Protect Sri Lankan Muslim Journalist Sharmila Seyyid Who Supports Sex Workers’ Rights: Muslim Civil Society

المصدر: 
Colombo Telegraph

Muslim Civil Society activists have urged the Sri Lankan authorities to bring to book those who have been harassing and intimidating journalist and social worker Sharmila Seyyid for her opinion on rights of the sex workers.

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Sharmila Seyyid

Giving an interview to the BBC Tamil radio she said that sex workers may be better protected if prostitution was legalized.

“This drew a significant backlash from a section of the Muslim community in the area and elsewhere prompting her to issue a clarification, in which she emphasized that she was ‘…only highlighting a social reality and did not intend to defy Islamic tenets’. She also expressed ‘regret if she had unwittingly hurt anyone’s sentiments’.” activists say.

We publish below the statement in full;

Statement on the continued harassment of Ms. Sharmila Seyyid and her family

We, the undersigned would like to express our extreme distress and dismay at the incidents of harassment against Ms. Sharmila Seyyid and her family through a variety of means including social media.

In November 2012, the Tamil Radio Service of the BBC interviewed Ms. Sharmila Seyyid, a journalist and social worker from the Eastern Province. In response to a question from the BBC reporter, Ms. Seyyid had voiced the opinion that sex workers may be better protected if prostitution was legalized. This drew a significant backlash from a section of the Muslim community in the area and elsewhere prompting her to issue a clarification, in which she emphasized that she was “…only highlighting a social reality and did not intend to defy Islamic tenets”. She also expressed “regret if she had unwittingly hurt anyone’s sentiments”.

The harassment and intimidation that began in the aftermath of the 2012 interview has resulted in her having to leave the country, and continues to this day, impacting other family members as well. An article reproduced in both the Sunday Observer and the Sunday Times of Sri Lanka on the 19th of April 2015 recorded several more recent truly horrifying actions against her on the internet and also recorded renewed calls by some to condemn her for insulting and offending Islamic teachings.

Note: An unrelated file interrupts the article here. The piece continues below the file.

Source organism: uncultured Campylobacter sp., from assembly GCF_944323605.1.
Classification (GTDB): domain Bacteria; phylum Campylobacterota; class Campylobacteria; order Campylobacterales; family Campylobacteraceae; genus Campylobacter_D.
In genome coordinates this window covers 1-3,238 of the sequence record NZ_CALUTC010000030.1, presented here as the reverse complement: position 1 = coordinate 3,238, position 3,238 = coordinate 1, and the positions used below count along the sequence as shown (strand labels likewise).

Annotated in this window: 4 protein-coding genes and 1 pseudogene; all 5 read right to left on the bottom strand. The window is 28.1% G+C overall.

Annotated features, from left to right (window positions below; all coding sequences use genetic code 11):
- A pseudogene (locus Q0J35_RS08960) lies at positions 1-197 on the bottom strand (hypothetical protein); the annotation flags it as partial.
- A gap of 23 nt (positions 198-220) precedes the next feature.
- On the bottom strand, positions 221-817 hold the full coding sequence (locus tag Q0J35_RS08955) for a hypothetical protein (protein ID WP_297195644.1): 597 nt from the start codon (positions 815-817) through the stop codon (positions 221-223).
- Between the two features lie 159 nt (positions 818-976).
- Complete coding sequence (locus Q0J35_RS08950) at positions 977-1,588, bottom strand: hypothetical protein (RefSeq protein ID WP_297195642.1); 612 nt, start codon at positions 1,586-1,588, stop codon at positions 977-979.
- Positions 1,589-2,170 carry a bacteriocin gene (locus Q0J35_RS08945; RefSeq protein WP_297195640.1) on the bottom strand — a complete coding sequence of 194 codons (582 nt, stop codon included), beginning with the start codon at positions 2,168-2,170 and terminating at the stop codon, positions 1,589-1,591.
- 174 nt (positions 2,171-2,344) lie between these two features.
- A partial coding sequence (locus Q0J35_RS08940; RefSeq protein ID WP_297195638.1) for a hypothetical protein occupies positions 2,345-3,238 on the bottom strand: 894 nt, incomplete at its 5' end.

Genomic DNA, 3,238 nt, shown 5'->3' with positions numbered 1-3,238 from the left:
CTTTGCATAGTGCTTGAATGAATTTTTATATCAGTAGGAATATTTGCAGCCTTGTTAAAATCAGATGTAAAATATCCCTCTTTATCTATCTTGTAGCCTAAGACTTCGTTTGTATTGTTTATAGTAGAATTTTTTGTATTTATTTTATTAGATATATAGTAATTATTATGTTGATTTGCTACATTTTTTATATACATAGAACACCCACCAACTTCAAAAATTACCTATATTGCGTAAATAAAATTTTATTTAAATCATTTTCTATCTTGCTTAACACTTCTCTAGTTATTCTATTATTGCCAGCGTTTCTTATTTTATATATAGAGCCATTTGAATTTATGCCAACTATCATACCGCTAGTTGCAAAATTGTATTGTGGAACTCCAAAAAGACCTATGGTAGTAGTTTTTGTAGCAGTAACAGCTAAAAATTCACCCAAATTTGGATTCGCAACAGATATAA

While we acknowledge that prostitution is prohibited in Islam (as in many other religions), we nevertheless uphold that Ms. Seyyid is within her rights and freedoms to express her personal views; and condemn all forms of harassment, intimidation and hatred by vigilante groups and individuals that are justified based on claims to the above. While we acknowledge and respect that feelings may have been hurt and sensibilities offended, we also categorically state that defaming, harassing and inciting violence against a person for holding a different opinion, in this case a woman, is unacceptable and not within the spirit of the faith, and can also be deemed a contravention of the law. If people feel themselves to have been wronged, due process should be followed to seek redress.

This event highlights the critical need within the Muslim community, and also in the country at large, for developing processes to respond to critical issues, not through vilification, harassment or violence but through a process of dialogue that is in keeping with the law and norms of a democratic society and respectful of different faiths and ethics.

We urge the authorities to ensure that a thorough and fair investigation is conducted with regard to the complaints received by the aggrieved parties and hold those responsible for misconduct accountable. We also request that community religious leaders such as the Jamiathul Ulema take steps to halt the targeting of fellow Muslims based on spurious religious justifications. We also call upon all community leaders and civil society actors of the Muslim community to continue to play an active role in upholding the rights of every citizen.

Signatories

  1. Sharm Aboosally
  2. Azra Abdul Cader
  3. Fathima Razik Cader
  4. Zahabia Adamaly
  5. Hilmy Ahamed
  6. Silma Ahamed
  7. Ferial Ashraff
  8. Abdul Halik Azeez
  9. Fathima Hasanah Cegu Isadeen -Lawyer
  10. Ameer Faaiz
  11. M.B.M.Fairooz- Editor, Vidivelli.
  12. Mushtaq Fuad
  13. Anberiya Hanifa
  14. Dr. Farzana Haniffa
  15. Faiza Haniffa
  16. Prof. Shahul. H. Hasbullah
  17. Ali Hassan
  18. Shafinaz Hassendeen
  19. Zeenath Hidaya
  20. M.H. Mohamed Hisham
  21. Ameena Hussein
  22. Hafsa Husain
  23. Hana Ibrahim
  24. Zainab Ibrahim
  25. Prof. Qadri Ismail
  26. M.C.M. Iqbal
  27. Ameen Izzadeen, Deputy Editor, Sunday Times.
  28. Nisreen Jafferjee
  29. Riyaz Jafferjee
  30. Zaffar Jeevunjee
  31. Hamthun Jumana – Mullaitheevu Women Rehabilitation and Development Federation
  32. M.S.L. Madani
  33. Mohamad Mahuruf
  34. Jensila Majeed – Women’s Action Network
  35. Juwairiya Mohideen – Muslim Women Development Trust
  36. Mr. M.L. Buhary Mohamed – Eastern Social Development Foundation
  37. Zamruth Jahan Mufazlin – Lawyer
  38. Mohamed S.R. Nisthar
  39. Feroze Nihar
  40. Prof. M. A. Nuhman
  41. Nuzreth Rasheed
  42. M. M. Rahman
  43. Rajabdeen Rashika – MWRDF
  44. Prof. Louiqa Raschid
  45. Dr. Romola Rasool
  46. A.S. Mohamed Rayees
  47. Amjad Saleem.
  48. Shreen Saroor – Mannar Women’s Development Federation
  49. Ermiza Tegal
  50. Minna Thahir
  51. S.M.M. Yaseen
  52. Hanif Yusoof
  53. Hela Mohammed Zakariya – Women’s Action Network
  54. Faizun Zackariya – Citizens’ Voice for Justice and Peace.
  55. A.J.M. Zaneer
  56. Y.L.M. Zawahir
  57. Dr. L. M. Zubair – University of Peradeniya